FM radio players protest WorldSpace terrestrial foray

NEW DELHI: It is not only the television broadcasters that are grappling with the issue of distribution and competition. Private radio broadcasters too have started sampling irritants in this regard.

The private sector FM radio players has complained against satellite radio provider WorldSpace's attempt to get certain licences that would help it distribute the services terrestrially also.

According to information available with, WorldSpace, India's only satellite radio service, is trying to get a license for L-band terrestrial repeater from the information and broadcasting ministry, which, if obtained, will help it to transmit its services on moving vehicles terrestrially --- the primary target audience of FM radio.

"Repeaters are basically targeted at subscribers-on-move like in a car, etc. A satellite radio cannot enter into terrestrial segment by any means," a letter to the government from the Association of radio Operators in India (AROI) states.

Raising the emotional quotient, AROI seems to be appealing to the conscience of the government by saying, "We fail to understand why the Government of India is working on the WorldSpace application even when a proper guideline on satellite radio in India is still not available."

The letter goes on to add that considering FM radio in India is in a nascent stage and the FM radio broadcasters have paid "an exorbitant OTEF (one-time entry fee)". the government should "protect FM radio industry for at least next 10 years."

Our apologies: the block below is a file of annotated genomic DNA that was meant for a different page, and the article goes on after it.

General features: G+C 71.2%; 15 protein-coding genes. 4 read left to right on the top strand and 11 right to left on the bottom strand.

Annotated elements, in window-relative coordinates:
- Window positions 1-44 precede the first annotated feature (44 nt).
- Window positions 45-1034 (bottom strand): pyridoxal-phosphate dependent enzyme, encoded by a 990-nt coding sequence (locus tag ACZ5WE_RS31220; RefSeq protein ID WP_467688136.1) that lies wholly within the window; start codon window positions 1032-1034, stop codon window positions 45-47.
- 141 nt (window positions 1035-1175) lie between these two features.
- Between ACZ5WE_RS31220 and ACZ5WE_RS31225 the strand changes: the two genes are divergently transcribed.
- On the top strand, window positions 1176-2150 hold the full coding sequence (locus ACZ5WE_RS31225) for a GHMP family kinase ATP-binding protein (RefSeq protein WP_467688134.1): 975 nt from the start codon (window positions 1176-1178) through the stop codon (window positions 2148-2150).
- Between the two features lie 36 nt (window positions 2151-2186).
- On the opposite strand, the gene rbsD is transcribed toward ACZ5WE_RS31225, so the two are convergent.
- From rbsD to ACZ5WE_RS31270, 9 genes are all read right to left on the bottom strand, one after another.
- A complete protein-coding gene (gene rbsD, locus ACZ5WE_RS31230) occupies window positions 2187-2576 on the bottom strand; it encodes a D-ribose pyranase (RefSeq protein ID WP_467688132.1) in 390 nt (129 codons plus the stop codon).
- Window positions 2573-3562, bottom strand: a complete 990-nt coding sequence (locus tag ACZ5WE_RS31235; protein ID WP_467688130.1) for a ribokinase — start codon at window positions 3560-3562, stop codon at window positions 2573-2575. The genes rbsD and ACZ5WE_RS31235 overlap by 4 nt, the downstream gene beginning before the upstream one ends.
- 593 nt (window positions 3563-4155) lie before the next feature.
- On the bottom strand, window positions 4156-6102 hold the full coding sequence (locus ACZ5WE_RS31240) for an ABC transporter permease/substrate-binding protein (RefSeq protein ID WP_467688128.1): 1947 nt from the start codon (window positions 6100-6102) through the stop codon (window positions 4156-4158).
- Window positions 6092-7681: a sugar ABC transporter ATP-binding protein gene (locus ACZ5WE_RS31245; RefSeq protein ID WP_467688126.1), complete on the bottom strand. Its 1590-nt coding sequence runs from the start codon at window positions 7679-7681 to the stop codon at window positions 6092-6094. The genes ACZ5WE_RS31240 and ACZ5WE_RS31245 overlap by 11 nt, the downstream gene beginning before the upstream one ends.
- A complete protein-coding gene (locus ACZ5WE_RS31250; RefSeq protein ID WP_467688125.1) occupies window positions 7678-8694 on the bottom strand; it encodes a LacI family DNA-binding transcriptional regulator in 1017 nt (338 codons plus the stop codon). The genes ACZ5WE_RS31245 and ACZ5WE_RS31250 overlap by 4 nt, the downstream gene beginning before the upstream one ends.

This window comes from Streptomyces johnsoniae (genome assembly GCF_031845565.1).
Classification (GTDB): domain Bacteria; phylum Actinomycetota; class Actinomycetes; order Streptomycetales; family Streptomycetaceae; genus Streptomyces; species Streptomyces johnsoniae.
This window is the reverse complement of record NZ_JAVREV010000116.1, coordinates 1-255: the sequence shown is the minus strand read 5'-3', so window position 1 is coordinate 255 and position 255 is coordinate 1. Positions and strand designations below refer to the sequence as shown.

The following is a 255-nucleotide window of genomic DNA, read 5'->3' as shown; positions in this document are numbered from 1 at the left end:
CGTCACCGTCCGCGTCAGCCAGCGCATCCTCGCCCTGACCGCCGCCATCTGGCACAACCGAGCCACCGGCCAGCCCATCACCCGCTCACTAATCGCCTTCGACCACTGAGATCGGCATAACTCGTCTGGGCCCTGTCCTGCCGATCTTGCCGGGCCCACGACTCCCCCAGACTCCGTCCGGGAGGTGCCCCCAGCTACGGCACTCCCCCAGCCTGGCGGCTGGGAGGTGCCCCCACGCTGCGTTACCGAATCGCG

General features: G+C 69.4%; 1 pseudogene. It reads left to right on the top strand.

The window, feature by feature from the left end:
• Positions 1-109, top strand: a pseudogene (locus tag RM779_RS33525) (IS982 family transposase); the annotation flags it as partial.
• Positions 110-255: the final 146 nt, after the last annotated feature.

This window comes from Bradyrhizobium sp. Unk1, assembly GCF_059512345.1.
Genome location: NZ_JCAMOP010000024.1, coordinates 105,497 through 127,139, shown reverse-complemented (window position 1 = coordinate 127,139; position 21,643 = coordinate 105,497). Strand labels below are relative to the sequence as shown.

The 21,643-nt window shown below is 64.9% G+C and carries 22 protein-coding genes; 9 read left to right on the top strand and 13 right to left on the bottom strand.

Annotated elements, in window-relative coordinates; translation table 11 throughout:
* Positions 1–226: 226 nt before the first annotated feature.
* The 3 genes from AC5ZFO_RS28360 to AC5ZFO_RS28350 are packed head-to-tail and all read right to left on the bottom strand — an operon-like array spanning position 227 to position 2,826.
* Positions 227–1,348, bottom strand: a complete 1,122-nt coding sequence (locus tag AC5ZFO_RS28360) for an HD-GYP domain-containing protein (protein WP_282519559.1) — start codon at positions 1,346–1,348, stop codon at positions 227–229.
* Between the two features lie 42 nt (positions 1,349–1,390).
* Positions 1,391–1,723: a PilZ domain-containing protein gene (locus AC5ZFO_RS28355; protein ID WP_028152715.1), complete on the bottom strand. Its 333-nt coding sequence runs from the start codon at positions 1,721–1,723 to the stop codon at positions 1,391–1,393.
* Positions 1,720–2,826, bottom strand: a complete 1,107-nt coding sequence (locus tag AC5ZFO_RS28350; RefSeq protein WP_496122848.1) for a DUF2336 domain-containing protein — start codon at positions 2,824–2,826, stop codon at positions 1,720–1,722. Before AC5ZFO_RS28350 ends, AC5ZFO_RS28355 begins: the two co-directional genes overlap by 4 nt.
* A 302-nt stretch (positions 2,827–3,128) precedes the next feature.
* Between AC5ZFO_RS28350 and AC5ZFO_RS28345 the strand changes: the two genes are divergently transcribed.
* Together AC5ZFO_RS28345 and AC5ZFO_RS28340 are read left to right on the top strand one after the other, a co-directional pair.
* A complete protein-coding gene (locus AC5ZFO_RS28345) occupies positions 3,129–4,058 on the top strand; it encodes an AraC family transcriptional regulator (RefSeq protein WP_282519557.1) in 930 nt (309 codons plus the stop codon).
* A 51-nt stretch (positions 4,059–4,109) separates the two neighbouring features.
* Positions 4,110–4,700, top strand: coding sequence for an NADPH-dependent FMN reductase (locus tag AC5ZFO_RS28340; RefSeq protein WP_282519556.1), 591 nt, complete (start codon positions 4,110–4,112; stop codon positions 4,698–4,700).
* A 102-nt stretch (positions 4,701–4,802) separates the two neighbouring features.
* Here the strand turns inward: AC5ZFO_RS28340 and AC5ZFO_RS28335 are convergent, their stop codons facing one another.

"Before even waiting for the commissioning of the new stations, the ministry is already making plans to welcome new players into the terrestrial radio arena, directly threatening the existence of the FM Radio licensees. This is not acceptable at all," the high-pitched AROI letter states.

The AROI letter has been marked to prime minister Manmohan Singh, Congress chief Sonia Gandhi, defence minister Pranab Mukharjee, home minister Shivraj Patil and telecommunication minister Dayanidhi Maran and I&B ministry secretary SK Arora.

The move of AROI comes at a time when the government is working on putting in place a policy for satellite radio services, including caps on foreign investments, which would force the likes of WordSpace to restructure themselves and find majority Indian partners.

The AROI letter is also likely to put pressure on the government to bring about stringent regulations relating to satellite radio services. The Sector regulator has already submitted a set of recommendations to the I&B ministry.

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